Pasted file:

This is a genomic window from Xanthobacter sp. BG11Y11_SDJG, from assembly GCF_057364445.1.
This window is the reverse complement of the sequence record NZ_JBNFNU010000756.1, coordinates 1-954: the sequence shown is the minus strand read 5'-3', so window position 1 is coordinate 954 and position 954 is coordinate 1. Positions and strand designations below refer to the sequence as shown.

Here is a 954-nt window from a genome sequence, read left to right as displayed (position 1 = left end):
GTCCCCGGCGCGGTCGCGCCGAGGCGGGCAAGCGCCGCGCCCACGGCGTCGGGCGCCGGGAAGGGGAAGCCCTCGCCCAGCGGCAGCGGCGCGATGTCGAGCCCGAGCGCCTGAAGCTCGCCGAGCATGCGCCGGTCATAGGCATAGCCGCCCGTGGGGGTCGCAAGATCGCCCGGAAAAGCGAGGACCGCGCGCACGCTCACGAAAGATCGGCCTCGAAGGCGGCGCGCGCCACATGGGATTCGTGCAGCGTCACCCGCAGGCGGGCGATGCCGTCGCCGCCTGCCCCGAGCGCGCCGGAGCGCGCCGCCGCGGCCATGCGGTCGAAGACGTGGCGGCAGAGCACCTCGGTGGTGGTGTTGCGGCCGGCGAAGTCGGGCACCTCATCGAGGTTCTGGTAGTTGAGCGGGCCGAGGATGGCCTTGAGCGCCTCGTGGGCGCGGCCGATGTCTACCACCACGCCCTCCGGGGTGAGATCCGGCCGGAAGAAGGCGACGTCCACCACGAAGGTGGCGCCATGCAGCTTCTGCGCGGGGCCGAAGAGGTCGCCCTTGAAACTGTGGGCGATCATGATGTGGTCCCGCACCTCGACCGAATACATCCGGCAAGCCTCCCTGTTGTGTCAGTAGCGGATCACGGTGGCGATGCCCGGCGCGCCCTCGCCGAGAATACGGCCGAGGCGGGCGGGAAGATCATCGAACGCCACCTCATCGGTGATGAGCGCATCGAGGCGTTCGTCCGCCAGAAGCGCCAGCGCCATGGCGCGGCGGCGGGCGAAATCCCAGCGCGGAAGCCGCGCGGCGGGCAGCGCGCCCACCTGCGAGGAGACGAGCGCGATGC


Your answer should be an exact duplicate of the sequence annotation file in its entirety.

This is a genomic window from Xanthobacter sp. BG11Y11_SDJG, from assembly GCF_057364445.1.
This window is the reverse complement of the sequence record NZ_JBNFNU010000756.1, coordinates 1-954: the sequence shown is the minus strand read 5'-3', so window position 1 is coordinate 954 and position 954 is coordinate 1. Positions and strand designations below refer to the sequence as shown.

Here is a 954-nt window from a genome sequence, read left to right as displayed (position 1 = left end):
GTCCCCGGCGCGGTCGCGCCGAGGCGGGCAAGCGCCGCGCCCACGGCGTCGGGCGCCGGGAAGGGGAAGCCCTCGCCCAGCGGCAGCGGCGCGATGTCGAGCCCGAGCGCCTGAAGCTCGCCGAGCATGCGCCGGTCATAGGCATAGCCGCCCGTGGGGGTCGCAAGATCGCCCGGAAAAGCGAGGACCGCGCGCACGCTCACGAAAGATCGGCCTCGAAGGCGGCGCGCGCCACATGGGATTCGTGCAGCGTCACCCGCAGGCGGGCGATGCCGTCGCCGCCTGCCCCGAGCGCGCCGGAGCGCGCCGCCGCGGCCATGCGGTCGAAGACGTGGCGGCAGAGCACCTCGGTGGTGGTGTTGCGGCCGGCGAAGTCGGGCACCTCATCGAGGTTCTGGTAGTTGAGCGGGCCGAGGATGGCCTTGAGCGCCTCGTGGGCGCGGCCGATGTCTACCACCACGCCCTCCGGGGTGAGATCCGGCCGGAAGAAGGCGACGTCCACCACGAAGGTGGCGCCATGCAGCTTCTGCGCGGGGCCGAAGAGGTCGCCCTTGAAACTGTGGGCGATCATGATGTGGTCCCGCACCTCGACCGAATACATCCGGCAAGCCTCCCTGTTGTGTCAGTAGCGGATCACGGTGGCGATGCCCGGCGCGCCCTCGCCGAGAATACGGCCGAGGCGGGCGGGAAGATCATCGAACGCCACCTCATCGGTGATGAGCGCATCGAGGCGTTCGTCCGCCAGAAGCGCCAGCGCCATGGCGCGGCGGCGGGCGAAATCCCAGCGCGGAAGCCGCGCGGCGGGCAGCGCGCCCACCTGCGAGGAGACGAGCGCGATGC